When our bees first came to the woods, our children and young people were more than a little apprehensive.  Bees sting, they are creatures to be wary of.   This added to their interest in a way.  There was an element of risk – would they be stung? Was the question going through their minds, but the young person who plucked up the courage to get dressed in the kit –not exactly cool for school- earnt more than a bit of kudos as he examined the hive up close. It was wonderful to see them learn, that trying something new, scary and unfamiliar could be so rewarding.  What seems to you and me perhaps a simple thing to do - approach the colony with its 60,000 flying residents - allowed a fear of the unknown to be overcome.  This built confidence and interest.  Each week, little by little, as the groups came into the woods, their knowledge of these amazing creatures grew as did both their fascination with nature and their confidence and self-belief.    It was a lesson learnt from the bees, but it would be far from the last lesson learnt.

We can learn so much from bees.  They spend their lives working together.  Some work so hard that it shortens their lives in order to preserve their community and their Queen. The bees flying in and out of their home might look disorganised and random but - as these young people learnt – each member of the colony has their part to play for the sake of the whole community. No member of the hive is left out: they genuinely are all in it together.  Bees seem to understand that everyone in society is important, that no one should be left out or miss the opportunity to be the best that they can bee.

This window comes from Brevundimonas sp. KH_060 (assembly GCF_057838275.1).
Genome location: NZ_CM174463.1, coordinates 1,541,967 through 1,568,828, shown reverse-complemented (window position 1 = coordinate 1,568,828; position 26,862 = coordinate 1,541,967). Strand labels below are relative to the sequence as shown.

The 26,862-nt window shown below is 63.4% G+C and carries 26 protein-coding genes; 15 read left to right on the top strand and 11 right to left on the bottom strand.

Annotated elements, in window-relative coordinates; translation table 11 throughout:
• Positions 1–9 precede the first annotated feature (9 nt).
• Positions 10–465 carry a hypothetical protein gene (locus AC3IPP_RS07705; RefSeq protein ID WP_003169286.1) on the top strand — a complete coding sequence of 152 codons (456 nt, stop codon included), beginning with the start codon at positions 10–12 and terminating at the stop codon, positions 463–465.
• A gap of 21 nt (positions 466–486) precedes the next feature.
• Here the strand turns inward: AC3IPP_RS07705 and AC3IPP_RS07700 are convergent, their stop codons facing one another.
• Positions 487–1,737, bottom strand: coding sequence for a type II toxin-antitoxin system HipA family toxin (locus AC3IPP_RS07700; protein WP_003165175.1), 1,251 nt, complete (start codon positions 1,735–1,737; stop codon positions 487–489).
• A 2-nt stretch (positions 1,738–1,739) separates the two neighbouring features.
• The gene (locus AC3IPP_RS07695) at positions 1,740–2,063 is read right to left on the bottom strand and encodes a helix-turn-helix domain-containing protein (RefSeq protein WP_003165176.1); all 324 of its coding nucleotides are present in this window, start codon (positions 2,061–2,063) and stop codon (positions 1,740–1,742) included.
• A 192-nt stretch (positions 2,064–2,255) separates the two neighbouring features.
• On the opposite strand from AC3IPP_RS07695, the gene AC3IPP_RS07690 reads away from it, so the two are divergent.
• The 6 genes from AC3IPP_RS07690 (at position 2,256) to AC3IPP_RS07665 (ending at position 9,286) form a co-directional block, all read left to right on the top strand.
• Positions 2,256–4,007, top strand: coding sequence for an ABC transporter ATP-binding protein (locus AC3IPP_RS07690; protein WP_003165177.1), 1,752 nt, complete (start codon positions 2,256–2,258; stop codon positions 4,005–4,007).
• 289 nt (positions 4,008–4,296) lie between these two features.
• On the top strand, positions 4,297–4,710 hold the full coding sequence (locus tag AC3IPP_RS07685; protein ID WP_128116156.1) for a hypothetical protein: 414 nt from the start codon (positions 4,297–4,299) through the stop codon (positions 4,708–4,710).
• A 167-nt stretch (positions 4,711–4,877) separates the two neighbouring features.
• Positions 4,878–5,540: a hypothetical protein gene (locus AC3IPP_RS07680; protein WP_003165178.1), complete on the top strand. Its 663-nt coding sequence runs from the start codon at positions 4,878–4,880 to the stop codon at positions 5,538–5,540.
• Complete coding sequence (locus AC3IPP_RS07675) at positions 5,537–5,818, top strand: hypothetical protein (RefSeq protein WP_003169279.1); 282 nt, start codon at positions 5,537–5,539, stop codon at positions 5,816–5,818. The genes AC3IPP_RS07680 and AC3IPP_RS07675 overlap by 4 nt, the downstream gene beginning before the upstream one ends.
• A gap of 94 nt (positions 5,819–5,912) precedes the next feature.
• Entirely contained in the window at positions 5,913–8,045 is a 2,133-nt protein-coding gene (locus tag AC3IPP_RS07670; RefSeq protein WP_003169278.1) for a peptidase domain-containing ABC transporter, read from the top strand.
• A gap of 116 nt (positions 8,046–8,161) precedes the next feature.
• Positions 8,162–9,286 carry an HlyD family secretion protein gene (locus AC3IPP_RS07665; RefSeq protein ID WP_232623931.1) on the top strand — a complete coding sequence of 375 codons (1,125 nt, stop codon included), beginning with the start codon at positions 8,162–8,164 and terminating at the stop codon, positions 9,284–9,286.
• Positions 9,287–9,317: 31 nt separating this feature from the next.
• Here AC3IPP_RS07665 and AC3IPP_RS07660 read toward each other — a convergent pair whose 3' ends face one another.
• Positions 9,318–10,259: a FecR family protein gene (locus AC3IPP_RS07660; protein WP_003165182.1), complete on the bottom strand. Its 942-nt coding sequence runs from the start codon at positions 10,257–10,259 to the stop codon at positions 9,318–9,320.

Some of the children that we support felt unable to put on the all the bee keeping equipment but still wanted the opportunity to get close to our bee community.  Therefore, we decided to build “the safe place to bee”.   This was our new viewing gallery complete with roof and netting so we could observe the bees going about their busy day without having to get into all the apiary kit - which was off-putting for many of those we support.  We heard that a Covid testing centre was being decommissioned in Stowmarket and that building materials were going spare and possibly enroute to landfill – Nothing goes to waste at The Green Light Trust. We drove to Stowmarket and picked up the timber for the supports and the corrugated iron for the roof and we had most of the component parts to construct our safe place to be bee.   With an additional donation from the Orwell Rotary we were able to purchase the mesh and we were almost there.